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Can the artificial intelligence technique of reinforcement learning use continuously-monitored digital data to optimize treatment for weight loss?

  • Evan M. Forman
  • Stephanie G. Kerrigan
  • Meghan L. Butryn
  • Adrienne S. Juarascio
  • Stephanie M. Manasse
  • Santiago Ontañón
  • Diane H. Dallal
  • Rebecca J. Crochiere
  • Danielle Moskow
Article
  • 113 Downloads

Abstract

Behavioral weight loss (WL) trials show that, on average, participants regain lost weight unless provided long-term, intensive—and thus costly—intervention. Optimization solutions have shown mixed success. The artificial intelligence principle of “reinforcement learning” (RL) offers a new and more sophisticated form of optimization in which the intensity of each individual’s intervention is continuously adjusted depending on patterns of response. In this pilot, we evaluated the feasibility and acceptability of a RL-based WL intervention, and whether optimization would achieve equivalent benefit at a reduced cost compared to a non-optimized intensive intervention. Participants (n = 52) completed a 1-month, group-based in-person behavioral WL intervention and then (in Phase II) were randomly assigned to receive 3 months of twice-weekly remote interventions that were non-optimized (NO; 10-min phone calls) or optimized (a combination of phone calls, text exchanges, and automated messages selected by an algorithm). The Individually-Optimized (IO) and Group-Optimized (GO) algorithms selected interventions based on past performance of each intervention for each participant, and for each group member that fit into a fixed amount of time (e.g., 1 h), respectively. Results indicated that the system was feasible to deploy and acceptable to participants and coaches. As hypothesized, we were able to achieve equivalent Phase II weight losses (NO = 4.42%, IO = 4.56%, GO = 4.39%) at roughly one-third the cost (1.73 and 1.77 coaching hours/participant for IO and GO, versus 4.38 for NO), indicating strong promise for a RL system approach to weight loss and maintenance.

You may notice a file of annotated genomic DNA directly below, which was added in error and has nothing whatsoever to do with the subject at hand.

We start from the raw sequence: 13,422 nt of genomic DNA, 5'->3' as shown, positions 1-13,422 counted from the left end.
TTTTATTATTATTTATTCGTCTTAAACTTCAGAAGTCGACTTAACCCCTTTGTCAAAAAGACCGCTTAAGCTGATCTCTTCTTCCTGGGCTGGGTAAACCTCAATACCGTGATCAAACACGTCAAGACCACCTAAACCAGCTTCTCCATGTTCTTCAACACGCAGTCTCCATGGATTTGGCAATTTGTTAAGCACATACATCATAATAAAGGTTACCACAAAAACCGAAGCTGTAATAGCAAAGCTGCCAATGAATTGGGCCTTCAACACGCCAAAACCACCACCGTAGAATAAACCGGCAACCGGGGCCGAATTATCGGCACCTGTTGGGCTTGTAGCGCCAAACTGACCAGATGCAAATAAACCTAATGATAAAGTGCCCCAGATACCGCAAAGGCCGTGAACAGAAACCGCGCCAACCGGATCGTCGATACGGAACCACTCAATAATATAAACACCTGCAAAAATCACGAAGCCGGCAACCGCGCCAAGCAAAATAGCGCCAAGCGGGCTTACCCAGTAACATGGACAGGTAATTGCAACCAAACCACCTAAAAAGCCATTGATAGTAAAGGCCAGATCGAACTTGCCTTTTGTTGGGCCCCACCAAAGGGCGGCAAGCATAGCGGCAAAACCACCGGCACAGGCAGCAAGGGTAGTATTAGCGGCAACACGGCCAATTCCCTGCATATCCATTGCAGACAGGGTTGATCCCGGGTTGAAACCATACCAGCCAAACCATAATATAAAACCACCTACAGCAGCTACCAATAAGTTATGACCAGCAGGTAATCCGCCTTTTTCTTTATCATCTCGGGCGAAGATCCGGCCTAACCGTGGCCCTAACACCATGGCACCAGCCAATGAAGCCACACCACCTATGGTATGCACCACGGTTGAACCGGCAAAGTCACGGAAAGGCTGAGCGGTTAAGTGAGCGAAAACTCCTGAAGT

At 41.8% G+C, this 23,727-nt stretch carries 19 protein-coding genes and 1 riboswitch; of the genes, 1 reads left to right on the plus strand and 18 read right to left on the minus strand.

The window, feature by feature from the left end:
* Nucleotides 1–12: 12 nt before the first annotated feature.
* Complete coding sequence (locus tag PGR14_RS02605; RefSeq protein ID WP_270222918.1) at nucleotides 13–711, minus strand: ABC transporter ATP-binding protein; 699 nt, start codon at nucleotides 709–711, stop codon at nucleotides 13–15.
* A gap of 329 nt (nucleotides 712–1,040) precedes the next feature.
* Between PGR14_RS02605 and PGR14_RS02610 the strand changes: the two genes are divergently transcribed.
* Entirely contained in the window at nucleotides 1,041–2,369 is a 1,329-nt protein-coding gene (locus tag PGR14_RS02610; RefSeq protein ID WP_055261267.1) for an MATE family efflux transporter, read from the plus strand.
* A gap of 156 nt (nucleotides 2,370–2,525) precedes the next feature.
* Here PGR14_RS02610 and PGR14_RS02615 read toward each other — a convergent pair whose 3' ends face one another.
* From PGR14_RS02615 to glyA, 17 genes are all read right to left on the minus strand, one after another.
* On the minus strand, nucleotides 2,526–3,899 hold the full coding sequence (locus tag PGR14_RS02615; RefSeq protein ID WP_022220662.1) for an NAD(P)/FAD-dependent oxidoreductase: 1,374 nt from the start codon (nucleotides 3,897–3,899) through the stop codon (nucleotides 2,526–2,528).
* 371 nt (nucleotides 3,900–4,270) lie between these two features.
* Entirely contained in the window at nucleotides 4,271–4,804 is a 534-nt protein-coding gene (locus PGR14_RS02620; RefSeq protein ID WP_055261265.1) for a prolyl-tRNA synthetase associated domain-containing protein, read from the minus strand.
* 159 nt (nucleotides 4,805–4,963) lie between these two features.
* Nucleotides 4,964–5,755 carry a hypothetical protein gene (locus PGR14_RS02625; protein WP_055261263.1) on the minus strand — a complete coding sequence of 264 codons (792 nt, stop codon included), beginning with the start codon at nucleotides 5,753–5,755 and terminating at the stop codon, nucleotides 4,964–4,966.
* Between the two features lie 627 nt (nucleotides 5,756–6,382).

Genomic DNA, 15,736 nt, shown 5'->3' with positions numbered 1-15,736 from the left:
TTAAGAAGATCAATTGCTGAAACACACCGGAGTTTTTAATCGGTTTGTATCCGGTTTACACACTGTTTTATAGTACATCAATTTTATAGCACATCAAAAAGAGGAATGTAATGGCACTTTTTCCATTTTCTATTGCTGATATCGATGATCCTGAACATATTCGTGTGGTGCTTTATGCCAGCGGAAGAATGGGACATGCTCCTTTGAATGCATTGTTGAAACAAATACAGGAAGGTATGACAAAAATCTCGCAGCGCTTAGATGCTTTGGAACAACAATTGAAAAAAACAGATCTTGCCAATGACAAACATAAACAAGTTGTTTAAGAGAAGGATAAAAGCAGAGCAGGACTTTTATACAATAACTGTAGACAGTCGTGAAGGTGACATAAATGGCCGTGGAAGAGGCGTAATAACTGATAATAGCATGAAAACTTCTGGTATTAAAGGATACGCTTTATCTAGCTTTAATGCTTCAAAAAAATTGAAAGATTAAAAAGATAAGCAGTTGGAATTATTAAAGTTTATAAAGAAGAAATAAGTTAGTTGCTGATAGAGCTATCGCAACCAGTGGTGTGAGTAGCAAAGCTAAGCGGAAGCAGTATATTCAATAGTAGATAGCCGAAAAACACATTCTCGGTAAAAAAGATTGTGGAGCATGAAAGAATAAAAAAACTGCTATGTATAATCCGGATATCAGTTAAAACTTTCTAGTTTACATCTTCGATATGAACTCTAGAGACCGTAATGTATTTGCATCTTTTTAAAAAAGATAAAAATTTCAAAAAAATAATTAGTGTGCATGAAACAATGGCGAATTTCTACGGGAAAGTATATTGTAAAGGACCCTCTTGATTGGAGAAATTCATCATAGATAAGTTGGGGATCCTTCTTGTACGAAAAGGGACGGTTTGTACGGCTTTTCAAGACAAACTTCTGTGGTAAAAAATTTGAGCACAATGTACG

Keywords

Artificial intelligence Behavioral treatment Lifestyle modification Weight loss Obesity Optimization 

Notes

Acknowledgements

This project was funded by a Drexel University DARE (Drexel Areas of Research Excellence) Award to Evan Forman. We would also like to acknowledge the assistance of Pedrag Krasnja whom we consulted during the planning of this study.

Compliance with ethical standards

Conflict of interest

Evan M. Forman, Stephanie G. Kerrigan, Meghan L. Butryn, Adrienne S. Juarascio, Stephanie M. Manasse, Santiago Ontañón, Diane H. Dallal, Rebecca J. Crochiere and Danielle Moskow declare that they have no conflict of interest.

Human and animal rights and Informed consent

All procedures performed in studies involving human participants were in accordance with the ethical standards of the institutional and/or national research committee and with the 1964 Helsinki declaration and its later amendments or comparable ethical standards. This article does not contain any studies with animals performed by any of the authors. Informed consent was obtained from all individual participants included in the study.

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Copyright information

© Springer Science+Business Media, LLC, part of Springer Nature 2018

Authors and Affiliations

  • Evan M. Forman
    • 1
    • 2
  • Stephanie G. Kerrigan
    • 1
    • 2
  • Meghan L. Butryn
    • 1
    • 2
  • Adrienne S. Juarascio
    • 1
    • 2
  • Stephanie M. Manasse
    • 2
  • Santiago Ontañón
    • 3
  • Diane H. Dallal
    • 1
    • 2
  • Rebecca J. Crochiere
    • 1
    • 2
  • Danielle Moskow
    • 1
    • 2
  1. 1.Department of Psychology, WELL CenterDrexel UniversityPhiladelphiaUSA
  2. 2.Center for Weight, Eating, and Lifestyle Sciences (WELL Center)Drexel UniversityPhiladelphiaUSA
  3. 3.Department of Computer ScienceDrexel UniversityPhiladelphiaUSA

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